Upgrading Python

2021, Dec 17    

TL;DR: Always (try to) be on the latest version of Python.

State of Python 🐍

Python community has been asking everyone to upgrade for so long to make 2 to 3 happen. There’s still some Python 2 out there that is still used by some of the biggest companies. However, this post is not about 2 to 3. Those who are on 3 also have to keep up with the Python releases. Here’s the status of python branches as of today.

Branch Status First release End-of-life
main features 2022-10-03 2027-10
3.10 bugfix 2021-10-04 2026-10
3.9 bugfix 2020-10-05 2025-10
3.8 bugfix 2019-10-14 2024-10
3.7 bugfix 2018-06-27 2023-06-27
3.6 bugfix 2016-12-23 2021-12-23

So, 3.6 is almost out of date. It’s time to stop using Python 3.6!

Why Upgrade?


Security 🔐

With the recent log4shell vuln and the Equifax incident years back, even for large enterprises, it’s time to upgrade. Every newer version of the language brings in security patches and bug fixes.

Features ✨

Features is another reason you might wanna consider upgrading. Do you like f-strings? You couldn’t have used those if you were still using 3.5! Love pathlib? It came in 3.4. Just like these, you may not know what you’re missing until you upgrade! Here’s a reverse chronology of some Python features compiled by a Tall, Snarky Canadian.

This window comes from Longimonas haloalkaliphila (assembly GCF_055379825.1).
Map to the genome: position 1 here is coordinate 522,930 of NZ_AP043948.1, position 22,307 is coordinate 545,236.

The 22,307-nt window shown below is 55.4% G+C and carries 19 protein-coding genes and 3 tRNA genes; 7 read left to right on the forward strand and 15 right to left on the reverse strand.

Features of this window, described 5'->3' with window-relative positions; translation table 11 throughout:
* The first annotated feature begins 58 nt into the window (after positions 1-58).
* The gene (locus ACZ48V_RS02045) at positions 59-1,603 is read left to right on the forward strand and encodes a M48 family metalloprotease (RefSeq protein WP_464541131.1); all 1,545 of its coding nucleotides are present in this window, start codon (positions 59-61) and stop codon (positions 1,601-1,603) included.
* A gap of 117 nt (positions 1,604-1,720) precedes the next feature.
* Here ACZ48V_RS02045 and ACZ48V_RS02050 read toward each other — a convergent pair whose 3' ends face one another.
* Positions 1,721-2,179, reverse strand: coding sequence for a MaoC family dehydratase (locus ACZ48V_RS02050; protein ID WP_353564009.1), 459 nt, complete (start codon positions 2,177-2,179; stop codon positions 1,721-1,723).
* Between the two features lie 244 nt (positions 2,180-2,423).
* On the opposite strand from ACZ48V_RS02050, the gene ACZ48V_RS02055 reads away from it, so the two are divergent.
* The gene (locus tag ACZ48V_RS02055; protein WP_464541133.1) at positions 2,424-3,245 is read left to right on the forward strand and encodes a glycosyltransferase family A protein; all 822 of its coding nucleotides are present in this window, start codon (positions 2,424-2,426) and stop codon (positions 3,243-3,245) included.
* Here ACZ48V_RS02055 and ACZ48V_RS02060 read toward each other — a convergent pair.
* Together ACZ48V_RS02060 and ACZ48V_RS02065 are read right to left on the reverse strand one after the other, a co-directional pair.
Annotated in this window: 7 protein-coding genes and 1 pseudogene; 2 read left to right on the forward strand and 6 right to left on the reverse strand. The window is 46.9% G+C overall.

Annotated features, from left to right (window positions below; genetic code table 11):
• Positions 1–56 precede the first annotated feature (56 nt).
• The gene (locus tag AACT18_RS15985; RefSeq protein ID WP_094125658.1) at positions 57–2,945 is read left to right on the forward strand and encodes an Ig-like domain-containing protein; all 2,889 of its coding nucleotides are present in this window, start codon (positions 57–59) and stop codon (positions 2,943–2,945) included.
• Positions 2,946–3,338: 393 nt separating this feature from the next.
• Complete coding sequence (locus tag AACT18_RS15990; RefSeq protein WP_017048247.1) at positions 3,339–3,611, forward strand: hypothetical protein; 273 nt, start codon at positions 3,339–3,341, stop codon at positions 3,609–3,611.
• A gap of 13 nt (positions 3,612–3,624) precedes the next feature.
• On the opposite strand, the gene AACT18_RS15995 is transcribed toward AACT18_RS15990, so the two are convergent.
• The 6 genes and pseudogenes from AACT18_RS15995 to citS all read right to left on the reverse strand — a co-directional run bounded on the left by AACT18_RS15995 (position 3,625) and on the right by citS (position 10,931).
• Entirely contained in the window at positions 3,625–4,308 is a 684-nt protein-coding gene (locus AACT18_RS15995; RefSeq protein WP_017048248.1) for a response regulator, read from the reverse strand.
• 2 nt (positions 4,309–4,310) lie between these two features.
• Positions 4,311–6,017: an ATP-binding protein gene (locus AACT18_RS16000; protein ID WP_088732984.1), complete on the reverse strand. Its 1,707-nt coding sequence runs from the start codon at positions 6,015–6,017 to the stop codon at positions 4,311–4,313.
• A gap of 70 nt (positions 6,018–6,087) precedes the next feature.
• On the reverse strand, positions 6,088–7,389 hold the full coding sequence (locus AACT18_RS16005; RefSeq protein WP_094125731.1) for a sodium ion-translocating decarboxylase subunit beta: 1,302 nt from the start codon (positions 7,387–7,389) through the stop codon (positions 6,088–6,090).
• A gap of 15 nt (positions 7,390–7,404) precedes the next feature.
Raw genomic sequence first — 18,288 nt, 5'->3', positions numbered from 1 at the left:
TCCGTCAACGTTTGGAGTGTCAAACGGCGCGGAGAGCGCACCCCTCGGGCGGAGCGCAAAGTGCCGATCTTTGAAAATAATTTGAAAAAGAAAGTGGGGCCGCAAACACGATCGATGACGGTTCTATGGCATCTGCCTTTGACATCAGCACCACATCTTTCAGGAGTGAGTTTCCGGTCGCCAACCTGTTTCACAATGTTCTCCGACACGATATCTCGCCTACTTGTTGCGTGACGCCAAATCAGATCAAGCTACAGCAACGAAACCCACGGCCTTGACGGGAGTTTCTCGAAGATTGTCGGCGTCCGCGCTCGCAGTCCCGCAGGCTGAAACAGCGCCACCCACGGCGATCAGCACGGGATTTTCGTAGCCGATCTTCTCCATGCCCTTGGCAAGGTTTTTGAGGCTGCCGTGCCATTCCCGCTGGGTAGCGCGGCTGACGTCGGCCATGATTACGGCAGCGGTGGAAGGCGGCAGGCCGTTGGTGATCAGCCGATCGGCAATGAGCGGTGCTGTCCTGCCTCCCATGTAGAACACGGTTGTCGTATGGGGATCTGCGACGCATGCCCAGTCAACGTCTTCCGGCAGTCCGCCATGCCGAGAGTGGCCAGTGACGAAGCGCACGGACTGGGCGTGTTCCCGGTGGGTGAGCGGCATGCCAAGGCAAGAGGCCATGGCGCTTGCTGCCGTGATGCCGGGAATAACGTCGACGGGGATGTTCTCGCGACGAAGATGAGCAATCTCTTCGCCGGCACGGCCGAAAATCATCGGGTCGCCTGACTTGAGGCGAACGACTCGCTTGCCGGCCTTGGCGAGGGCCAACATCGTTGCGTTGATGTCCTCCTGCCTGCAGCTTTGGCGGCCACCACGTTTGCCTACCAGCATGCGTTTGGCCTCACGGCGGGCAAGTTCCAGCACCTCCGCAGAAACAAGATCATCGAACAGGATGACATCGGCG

Community Support 🌐

It’s not just the standard library. You also will have to consider the packages you depend on. Package maintainers wouldn’t be too keen on supporting older versions of Python. Latest Django supports 3.8, 3.9 and 3.10 while Flask is a bit more generous with 3.6 and newer but requires 3.7+ for async.

Another consideration is the app or cloud hosting services like Heroku and AWS. AWS and Azure currently supports Python runtime for Lambda till 3.9 only, not 3.10.


Though a detailed plan would highly depend on your organization’s usage of Python, here’s a high level suggestion of how you might go about it.


Understand every component that uses or depends on the Python version. Along the same lines, consider your frameworks like Django or Flask and their dependencies.You may also have custom scripts or utilities that use Python. This is also a good time to drop any unused or obsolete components for a little bit of cleanup.


Come up with a Testing plan for this list of components you will have to upgrade. Identify the stakeholders and send out a communication and gather any feedback.


Try out with a smallest set of components (perhaps one each from a group, say a lambda, a microsservice etc.) in a dev environment and see if you can get them to work. Document the issues you face and use that for the next batch of components. Repeat this process until you’re confident to move on to production.


Remember to document every key piece of learning and information so you will have more confidence in future upgrades.